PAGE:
HELENA – A health department official said Wednesday it’s not feasible to stop issuing medical marijuana cards as the state moves to a more restrictive law, so the agency will continue to process hundreds of applications for pot cards.
The marijuana overhaul became law on May 14, immediately repealing the Department of Public Health and Human Service’s authority to issue new cards.
Roy Kemp, who oversees the card issuing process, said that is far too abrupt. His department will continue to distribute cards under the old law until June 20 because Kemp said patients haven’t had time to prepare for the restrictive law.
“There’s no transition here,” Kemp said. “One minute they are being served with medical marijuana, and the next minute they have nothing.”
“The least I can do is give a moderate amount of time,” he said.
The health department says there are ambiguities in the law and unforeseen consequences of trying to immediately stop marijuana cards. The department says those issues give it the authority to issue cards until June 20.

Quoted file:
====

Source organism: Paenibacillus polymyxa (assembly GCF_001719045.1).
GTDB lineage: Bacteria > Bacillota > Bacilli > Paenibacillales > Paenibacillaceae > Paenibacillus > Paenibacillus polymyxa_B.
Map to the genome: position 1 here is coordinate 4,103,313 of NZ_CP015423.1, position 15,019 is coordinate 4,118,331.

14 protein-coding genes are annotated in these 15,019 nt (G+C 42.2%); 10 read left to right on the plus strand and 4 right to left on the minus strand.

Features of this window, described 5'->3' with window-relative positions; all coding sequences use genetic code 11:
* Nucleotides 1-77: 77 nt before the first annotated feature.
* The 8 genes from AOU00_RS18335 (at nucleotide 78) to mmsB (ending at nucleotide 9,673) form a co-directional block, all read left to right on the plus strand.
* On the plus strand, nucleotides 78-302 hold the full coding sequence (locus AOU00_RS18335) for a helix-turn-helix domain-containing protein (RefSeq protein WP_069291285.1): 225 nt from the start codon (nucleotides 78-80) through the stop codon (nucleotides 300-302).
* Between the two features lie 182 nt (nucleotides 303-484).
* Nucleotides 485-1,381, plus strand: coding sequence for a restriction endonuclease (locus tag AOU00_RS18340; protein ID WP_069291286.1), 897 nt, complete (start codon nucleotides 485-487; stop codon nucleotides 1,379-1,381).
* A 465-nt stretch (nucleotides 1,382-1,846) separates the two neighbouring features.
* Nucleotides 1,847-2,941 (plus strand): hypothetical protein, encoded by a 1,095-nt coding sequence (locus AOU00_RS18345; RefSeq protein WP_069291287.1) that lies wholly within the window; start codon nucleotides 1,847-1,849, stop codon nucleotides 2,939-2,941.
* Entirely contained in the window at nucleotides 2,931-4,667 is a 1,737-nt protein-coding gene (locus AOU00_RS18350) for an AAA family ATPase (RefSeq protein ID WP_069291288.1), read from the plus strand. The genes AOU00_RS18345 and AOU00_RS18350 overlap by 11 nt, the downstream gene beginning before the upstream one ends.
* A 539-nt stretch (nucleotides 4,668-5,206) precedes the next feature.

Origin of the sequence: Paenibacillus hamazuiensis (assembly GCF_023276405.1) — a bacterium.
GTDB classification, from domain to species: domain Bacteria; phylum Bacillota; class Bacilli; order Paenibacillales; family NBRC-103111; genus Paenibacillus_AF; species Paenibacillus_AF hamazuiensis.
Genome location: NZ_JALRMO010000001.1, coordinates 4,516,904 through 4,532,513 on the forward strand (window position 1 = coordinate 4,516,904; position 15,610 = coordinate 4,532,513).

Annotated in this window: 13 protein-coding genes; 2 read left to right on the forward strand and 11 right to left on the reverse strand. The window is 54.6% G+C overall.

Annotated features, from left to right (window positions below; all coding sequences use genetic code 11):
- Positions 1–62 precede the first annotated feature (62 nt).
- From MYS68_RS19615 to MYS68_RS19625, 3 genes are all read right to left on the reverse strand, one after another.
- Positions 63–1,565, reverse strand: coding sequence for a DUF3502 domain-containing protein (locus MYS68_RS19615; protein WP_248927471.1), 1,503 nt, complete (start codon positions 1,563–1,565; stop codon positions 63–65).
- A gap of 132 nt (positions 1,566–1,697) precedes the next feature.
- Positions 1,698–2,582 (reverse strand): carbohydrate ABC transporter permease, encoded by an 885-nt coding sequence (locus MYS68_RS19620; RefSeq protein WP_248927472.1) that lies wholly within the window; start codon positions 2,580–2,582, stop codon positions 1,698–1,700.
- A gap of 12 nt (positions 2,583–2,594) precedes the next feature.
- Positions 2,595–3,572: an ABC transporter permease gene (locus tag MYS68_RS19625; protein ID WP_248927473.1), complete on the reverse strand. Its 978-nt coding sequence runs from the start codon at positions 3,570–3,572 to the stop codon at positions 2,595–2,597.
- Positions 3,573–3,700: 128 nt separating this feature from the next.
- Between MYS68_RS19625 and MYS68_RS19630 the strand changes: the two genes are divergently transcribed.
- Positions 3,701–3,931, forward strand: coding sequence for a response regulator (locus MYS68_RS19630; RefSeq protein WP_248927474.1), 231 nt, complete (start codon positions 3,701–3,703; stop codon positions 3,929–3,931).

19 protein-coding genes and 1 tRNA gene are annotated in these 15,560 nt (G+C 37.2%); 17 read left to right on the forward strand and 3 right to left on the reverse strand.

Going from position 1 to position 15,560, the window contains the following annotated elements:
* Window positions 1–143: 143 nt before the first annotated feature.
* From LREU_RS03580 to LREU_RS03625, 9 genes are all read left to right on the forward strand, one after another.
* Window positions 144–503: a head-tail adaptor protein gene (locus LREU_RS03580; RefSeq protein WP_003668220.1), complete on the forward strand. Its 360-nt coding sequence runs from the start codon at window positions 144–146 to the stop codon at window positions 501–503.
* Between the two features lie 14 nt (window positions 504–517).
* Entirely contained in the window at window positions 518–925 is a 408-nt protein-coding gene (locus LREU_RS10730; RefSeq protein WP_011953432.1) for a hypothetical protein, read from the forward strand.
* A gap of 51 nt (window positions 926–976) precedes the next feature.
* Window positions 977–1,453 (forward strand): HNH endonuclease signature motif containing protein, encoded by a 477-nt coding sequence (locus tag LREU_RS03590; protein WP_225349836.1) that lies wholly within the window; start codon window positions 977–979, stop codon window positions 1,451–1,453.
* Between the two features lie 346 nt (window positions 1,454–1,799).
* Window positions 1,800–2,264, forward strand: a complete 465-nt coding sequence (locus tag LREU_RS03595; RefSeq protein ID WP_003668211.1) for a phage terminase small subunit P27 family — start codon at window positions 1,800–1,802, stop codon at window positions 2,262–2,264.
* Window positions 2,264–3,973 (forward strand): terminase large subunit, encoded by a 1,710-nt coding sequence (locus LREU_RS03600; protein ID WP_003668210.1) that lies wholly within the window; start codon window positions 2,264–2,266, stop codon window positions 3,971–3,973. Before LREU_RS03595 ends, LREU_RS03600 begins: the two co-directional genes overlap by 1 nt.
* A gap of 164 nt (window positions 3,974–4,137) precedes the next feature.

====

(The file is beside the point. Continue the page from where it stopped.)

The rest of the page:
But that date is longer than lawmakers intended for Montanans to have access to marijuana cards under the less restrictive law.
The law states the authority of the health department to issue medical marijuana cards under the previous pot law is repealed immediately. The agency is granted powers to issue cards under the new strict regulations on June 1. The full force of the measure goes into effect July 1.
The lawmaker that sponsored the overhaul said to keep issuing the cards is illegal.
“He is looking a way for a way of trying to avoid the Legislature’s clear intention. I think he’s in violation of the law,” said Sen. Jeff Essmann, R-Billings, about Kemp’s statements.
Essmann said Gov. Brian Schweitzer’s administration and the health department have continually not enforced marijuana regulations when they needed to.
He said the health department is doing nothing except “sit on the sidelines and hand out cards like candy.”
The overhaul bill rewrites the state’s 2004 voter-approved marijuana law to strictly limit who can use and distribute medical marijuana. The law is intended to rein in the state’s booming number of marijuana patients that is above 30,000 and comply with federal authorities who have raided marijuana operations around the state.
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